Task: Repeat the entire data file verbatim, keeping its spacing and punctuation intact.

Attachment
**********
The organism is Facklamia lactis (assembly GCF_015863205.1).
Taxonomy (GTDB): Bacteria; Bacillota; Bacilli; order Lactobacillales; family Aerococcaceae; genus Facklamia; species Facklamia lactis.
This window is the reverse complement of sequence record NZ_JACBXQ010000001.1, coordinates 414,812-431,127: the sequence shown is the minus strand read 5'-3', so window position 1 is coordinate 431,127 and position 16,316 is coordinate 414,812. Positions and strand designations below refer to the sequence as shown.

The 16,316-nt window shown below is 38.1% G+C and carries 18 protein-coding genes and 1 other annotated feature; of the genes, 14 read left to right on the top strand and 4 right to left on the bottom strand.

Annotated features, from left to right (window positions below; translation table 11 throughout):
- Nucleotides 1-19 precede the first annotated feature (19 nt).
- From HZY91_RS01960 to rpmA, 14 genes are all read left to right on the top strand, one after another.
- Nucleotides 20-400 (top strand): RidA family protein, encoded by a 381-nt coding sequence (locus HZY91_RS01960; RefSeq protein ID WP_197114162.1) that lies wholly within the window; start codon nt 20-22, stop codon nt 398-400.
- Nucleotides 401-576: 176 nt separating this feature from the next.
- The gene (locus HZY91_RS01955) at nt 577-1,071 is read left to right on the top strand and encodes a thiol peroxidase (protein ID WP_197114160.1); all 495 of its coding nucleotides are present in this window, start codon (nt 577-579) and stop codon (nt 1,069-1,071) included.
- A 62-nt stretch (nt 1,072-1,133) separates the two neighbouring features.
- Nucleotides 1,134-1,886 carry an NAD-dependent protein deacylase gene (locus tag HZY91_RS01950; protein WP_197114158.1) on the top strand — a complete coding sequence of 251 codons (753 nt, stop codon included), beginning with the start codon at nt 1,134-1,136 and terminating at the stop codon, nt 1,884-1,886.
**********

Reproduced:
The organism is Facklamia lactis (assembly GCF_015863205.1).
Taxonomy (GTDB): Bacteria; Bacillota; Bacilli; order Lactobacillales; family Aerococcaceae; genus Facklamia; species Facklamia lactis.
This window is the reverse complement of sequence record NZ_JACBXQ010000001.1, coordinates 414,812-431,127: the sequence shown is the minus strand read 5'-3', so window position 1 is coordinate 431,127 and position 16,316 is coordinate 414,812. Positions and strand designations below refer to the sequence as shown.

The 16,316-nt window shown below is 38.1% G+C and carries 18 protein-coding genes and 1 other annotated feature; of the genes, 14 read left to right on the top strand and 4 right to left on the bottom strand.

Annotated features, from left to right (window positions below; translation table 11 throughout):
- Nucleotides 1-19 precede the first annotated feature (19 nt).
- From HZY91_RS01960 to rpmA, 14 genes are all read left to right on the top strand, one after another.
- Nucleotides 20-400 (top strand): RidA family protein, encoded by a 381-nt coding sequence (locus HZY91_RS01960; RefSeq protein ID WP_197114162.1) that lies wholly within the window; start codon nt 20-22, stop codon nt 398-400.
- Nucleotides 401-576: 176 nt separating this feature from the next.
- The gene (locus HZY91_RS01955) at nt 577-1,071 is read left to right on the top strand and encodes a thiol peroxidase (protein ID WP_197114160.1); all 495 of its coding nucleotides are present in this window, start codon (nt 577-579) and stop codon (nt 1,069-1,071) included.
- A 62-nt stretch (nt 1,072-1,133) separates the two neighbouring features.
- Nucleotides 1,134-1,886 carry an NAD-dependent protein deacylase gene (locus tag HZY91_RS01950; protein WP_197114158.1) on the top strand — a complete coding sequence of 251 codons (753 nt, stop codon included), beginning with the start codon at nt 1,134-1,136 and terminating at the stop codon, nt 1,884-1,886.